It's hard to imagine the debate would have unfolded as it did without Edward Snowden's revelations.
It's time for a serious rethinking of NSA surveillance.
It's time for a more streamlined surveillance system, for the good of the country.
Obama is in a weaker position today that Bush was when he took us into Iraq
Congress still has a responsibility to ensure that reform ends up being meaningful.
What's striking is the amount of different ways in which lawmakers are taking aim at the once seemingly impregnable NSA surveillance monolith.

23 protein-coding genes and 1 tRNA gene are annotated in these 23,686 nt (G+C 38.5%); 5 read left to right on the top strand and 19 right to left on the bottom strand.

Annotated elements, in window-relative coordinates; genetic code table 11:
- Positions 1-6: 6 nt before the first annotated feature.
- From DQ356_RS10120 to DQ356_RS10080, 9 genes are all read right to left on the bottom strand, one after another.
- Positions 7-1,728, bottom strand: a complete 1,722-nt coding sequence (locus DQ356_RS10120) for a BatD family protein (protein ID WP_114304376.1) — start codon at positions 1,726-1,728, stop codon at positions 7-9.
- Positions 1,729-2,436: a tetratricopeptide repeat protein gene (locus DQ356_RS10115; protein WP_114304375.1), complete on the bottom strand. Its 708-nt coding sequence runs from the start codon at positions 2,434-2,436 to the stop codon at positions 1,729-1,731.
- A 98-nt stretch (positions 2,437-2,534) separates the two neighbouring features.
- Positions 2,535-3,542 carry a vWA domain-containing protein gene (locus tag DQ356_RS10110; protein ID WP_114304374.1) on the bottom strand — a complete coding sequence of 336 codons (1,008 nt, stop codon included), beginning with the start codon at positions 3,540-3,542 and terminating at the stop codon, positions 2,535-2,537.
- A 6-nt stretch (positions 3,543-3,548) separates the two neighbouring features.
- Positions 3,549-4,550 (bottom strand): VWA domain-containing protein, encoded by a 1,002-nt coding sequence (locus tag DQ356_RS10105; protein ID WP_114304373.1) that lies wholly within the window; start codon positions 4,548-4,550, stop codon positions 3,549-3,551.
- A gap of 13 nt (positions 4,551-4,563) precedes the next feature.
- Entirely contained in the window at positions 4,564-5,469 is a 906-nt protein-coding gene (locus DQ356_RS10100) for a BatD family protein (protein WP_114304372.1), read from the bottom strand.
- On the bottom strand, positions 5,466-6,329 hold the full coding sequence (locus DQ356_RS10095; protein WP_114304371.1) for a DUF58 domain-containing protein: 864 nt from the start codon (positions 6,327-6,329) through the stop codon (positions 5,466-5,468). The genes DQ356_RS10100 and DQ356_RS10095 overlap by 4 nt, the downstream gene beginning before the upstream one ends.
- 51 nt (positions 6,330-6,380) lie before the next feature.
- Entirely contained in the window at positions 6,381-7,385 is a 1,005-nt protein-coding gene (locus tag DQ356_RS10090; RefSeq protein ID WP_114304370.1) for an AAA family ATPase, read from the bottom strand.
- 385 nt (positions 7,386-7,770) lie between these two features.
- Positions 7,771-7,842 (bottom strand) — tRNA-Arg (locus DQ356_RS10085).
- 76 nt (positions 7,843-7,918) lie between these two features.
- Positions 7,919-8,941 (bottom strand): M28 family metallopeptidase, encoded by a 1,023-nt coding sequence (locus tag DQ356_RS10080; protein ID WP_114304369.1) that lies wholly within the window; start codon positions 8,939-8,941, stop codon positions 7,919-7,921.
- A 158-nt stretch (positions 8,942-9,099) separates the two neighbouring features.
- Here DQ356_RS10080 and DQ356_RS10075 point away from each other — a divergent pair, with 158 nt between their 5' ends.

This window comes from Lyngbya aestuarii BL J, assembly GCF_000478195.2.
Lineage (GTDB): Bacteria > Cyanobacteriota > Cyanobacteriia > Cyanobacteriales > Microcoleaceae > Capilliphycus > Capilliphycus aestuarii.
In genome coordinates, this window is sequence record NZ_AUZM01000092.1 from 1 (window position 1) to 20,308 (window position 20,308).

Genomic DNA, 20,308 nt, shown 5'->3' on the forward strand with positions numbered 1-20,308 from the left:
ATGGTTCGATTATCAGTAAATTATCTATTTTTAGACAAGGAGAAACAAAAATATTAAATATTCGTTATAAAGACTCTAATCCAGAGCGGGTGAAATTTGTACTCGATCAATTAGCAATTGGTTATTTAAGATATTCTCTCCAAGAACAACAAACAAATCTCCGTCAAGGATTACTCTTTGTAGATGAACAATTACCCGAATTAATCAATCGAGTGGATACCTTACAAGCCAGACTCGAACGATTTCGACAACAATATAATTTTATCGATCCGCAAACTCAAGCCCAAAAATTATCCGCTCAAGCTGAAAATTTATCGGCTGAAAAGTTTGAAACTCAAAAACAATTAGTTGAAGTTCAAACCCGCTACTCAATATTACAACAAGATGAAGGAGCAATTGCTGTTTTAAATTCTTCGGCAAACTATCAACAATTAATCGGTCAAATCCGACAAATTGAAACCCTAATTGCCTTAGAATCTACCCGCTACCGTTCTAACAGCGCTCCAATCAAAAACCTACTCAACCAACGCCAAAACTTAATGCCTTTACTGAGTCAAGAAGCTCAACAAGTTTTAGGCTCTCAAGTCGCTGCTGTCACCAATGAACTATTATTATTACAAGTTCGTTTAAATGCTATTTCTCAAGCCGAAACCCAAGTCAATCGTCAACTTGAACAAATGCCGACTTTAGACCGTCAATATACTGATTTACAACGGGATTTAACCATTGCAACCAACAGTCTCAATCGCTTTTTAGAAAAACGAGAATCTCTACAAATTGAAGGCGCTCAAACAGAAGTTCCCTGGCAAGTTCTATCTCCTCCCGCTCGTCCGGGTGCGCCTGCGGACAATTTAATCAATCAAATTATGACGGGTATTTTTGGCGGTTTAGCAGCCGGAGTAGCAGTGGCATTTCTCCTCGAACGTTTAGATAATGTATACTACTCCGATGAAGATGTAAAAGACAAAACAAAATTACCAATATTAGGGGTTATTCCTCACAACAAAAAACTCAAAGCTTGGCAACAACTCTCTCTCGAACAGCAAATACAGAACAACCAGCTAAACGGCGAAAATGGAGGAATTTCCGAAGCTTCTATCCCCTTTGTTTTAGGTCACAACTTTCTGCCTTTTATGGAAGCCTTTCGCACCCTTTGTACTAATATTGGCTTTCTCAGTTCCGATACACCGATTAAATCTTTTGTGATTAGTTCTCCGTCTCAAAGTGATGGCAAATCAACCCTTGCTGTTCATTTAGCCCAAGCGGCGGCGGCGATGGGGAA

For all the media attention to NSA surveillance, there's been startlingly little attention to the policy fixes that would actually do something about the secrecy shrouding it.
A bit of movement when it comes to the Justice Department's treatment of the media, but not much else.
Most Democratic leaders still are not prepared to back a bill that would declassify FISA court opinions creating a body of secret surveillance law.
Snowden says in an interview that he got the job at Booz Allen to get access to documents to prove surveillance. But what does that really tell us?